Tag Archives: Philip Kobylarz

Philip Kobylarz

Philip Kobylarz has been published in Connecticut Review, Basalt, Santa Fe Literary Review, New American Writing, Poetry Salzburg Review and has appeared in Best American Poetry. His book, Rues, was recently published by Blue Light Press of San Francisco. His collection of fiction, Now Leaving Nowheresville has been recently published and his book-length essay “Nearest Istanbul” is forthcoming.


What’s On The Other Side Of Doors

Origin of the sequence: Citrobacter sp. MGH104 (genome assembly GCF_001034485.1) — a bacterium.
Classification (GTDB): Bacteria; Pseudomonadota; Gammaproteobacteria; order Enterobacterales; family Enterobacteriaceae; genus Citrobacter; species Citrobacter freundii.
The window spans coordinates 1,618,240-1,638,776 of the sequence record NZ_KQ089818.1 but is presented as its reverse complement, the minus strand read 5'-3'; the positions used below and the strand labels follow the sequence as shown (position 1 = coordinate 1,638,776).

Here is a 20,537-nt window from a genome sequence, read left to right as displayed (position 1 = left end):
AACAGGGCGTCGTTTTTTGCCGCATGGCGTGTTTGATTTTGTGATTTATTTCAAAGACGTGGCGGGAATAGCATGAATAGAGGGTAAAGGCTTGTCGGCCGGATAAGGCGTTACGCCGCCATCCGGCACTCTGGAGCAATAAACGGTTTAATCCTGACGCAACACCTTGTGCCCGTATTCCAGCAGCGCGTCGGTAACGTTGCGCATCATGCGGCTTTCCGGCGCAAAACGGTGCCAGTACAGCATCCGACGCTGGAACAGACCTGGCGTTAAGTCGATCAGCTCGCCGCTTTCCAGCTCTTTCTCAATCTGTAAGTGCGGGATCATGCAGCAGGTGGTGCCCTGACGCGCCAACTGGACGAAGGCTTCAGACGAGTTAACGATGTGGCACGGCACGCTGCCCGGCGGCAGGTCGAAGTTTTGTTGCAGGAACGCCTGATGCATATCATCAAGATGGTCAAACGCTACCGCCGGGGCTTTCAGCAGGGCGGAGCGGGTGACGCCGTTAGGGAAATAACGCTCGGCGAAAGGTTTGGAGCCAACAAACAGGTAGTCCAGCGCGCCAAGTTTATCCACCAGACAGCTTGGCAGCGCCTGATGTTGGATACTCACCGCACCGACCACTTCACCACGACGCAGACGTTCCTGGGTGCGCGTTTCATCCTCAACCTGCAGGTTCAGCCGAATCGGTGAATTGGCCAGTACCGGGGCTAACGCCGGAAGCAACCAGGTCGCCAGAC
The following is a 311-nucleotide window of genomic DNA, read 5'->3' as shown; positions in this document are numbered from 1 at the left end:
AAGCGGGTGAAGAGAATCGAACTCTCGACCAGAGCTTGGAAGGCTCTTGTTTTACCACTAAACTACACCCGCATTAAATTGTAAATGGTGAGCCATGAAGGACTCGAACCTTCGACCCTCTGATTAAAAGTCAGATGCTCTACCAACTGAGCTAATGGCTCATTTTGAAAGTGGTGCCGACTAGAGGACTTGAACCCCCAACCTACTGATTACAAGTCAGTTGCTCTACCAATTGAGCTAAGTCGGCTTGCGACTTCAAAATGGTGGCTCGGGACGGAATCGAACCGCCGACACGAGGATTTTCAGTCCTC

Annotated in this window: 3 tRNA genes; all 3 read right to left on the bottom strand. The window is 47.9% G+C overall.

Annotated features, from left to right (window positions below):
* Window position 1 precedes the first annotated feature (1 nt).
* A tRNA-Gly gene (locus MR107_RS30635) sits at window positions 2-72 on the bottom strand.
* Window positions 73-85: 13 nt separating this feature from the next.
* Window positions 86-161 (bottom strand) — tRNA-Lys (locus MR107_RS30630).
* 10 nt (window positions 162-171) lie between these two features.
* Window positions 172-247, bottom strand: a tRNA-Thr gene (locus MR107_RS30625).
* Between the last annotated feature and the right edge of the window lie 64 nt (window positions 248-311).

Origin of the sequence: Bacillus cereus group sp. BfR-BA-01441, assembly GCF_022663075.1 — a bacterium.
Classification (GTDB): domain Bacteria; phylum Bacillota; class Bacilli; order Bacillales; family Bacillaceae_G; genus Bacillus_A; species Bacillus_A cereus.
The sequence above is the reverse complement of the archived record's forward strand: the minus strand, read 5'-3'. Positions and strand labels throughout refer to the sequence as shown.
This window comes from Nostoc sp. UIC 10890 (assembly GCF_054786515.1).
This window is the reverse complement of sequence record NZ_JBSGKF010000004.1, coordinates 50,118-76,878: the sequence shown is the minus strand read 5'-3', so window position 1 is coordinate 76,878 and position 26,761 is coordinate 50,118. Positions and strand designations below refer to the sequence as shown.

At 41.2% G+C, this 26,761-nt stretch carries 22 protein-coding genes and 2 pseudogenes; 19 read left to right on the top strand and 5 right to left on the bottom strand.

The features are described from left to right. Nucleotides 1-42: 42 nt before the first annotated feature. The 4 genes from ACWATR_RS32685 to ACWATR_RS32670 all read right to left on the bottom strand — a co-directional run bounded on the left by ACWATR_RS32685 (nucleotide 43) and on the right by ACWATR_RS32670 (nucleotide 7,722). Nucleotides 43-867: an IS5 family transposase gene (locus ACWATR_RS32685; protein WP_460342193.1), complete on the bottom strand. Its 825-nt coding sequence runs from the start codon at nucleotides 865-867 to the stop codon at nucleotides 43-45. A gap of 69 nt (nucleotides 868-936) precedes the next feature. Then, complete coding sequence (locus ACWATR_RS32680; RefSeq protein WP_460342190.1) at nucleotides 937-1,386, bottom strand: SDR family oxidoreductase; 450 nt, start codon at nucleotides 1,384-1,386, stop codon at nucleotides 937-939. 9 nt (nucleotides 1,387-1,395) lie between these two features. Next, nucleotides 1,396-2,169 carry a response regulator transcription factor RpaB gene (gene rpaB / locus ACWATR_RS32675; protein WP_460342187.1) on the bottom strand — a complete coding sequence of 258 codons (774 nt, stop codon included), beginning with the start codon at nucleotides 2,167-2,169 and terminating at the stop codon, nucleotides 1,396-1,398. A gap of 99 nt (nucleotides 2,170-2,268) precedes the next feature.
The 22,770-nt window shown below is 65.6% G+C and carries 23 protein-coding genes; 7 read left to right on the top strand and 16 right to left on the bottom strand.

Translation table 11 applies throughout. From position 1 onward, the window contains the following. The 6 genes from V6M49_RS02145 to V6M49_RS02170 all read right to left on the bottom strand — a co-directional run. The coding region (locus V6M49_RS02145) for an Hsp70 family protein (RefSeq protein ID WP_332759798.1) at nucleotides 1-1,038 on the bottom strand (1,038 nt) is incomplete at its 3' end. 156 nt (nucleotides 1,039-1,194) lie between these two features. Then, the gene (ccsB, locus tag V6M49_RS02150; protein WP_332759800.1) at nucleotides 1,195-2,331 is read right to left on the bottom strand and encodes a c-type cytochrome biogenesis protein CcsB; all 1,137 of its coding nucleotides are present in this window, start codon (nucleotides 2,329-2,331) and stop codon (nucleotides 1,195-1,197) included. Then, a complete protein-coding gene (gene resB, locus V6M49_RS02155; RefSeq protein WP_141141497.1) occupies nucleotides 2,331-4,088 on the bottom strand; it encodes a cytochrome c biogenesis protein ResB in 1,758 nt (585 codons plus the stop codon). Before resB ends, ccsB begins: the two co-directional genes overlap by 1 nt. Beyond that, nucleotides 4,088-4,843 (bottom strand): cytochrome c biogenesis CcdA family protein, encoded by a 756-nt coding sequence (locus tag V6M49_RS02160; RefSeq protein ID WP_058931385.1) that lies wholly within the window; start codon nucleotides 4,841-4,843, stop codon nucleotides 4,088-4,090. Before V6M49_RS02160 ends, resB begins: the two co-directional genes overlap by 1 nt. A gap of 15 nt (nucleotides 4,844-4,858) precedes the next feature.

You always hurt the one you love, so they say. Maybe they meant the one you love is always hurt. For some, it’s like trying to write a letter in the rain. The kind of rain it rains when the sun is shining, tucking in and out of grey weather clouds. The kind of rain that feels cold at first, then becomes warm as it soaks into the skin, like a bitter liquor falling down the throat. Maybe it’s more like gardening with someone like a sister: bending down, getting dirty, digging holes, with nothing to say to each other about that vague conception called a family, plans for the future, sibling small talk and advice, and simply working some good fingernail clogging, back breaking work that’s more about the spaces created between stalks and holes in the ground than the growth of something flowery and green. Or it’s like waiting for the mailman on a day when there’s nothing to do—knowing his name (only the first) and about the time he comes, knowing he’ll be wearing the same clothes that he is by law required to wear, knowing he’ll look just like he did yesterday only a little less or a little more tired, knowing that someone maybe he doesn’t even know or care to delivers his mail and wondering if he makes the same types of gestures, on Saturdays, to him, a forced hello how are you, a smile that says you have something that’s important for me to want, then to watch him go to the next house, and the next, in an unending series of lawns, shrubbery, sidewalks that finally results in his own, to a kiss from a hardworking lover and a few gurgled cheers from a baby almost old enough to talk, and a pile of bills, flyers, car payment booklets, summons to court, alimony checks, subscriptions to paper-covered magazines all sent to the wrong address.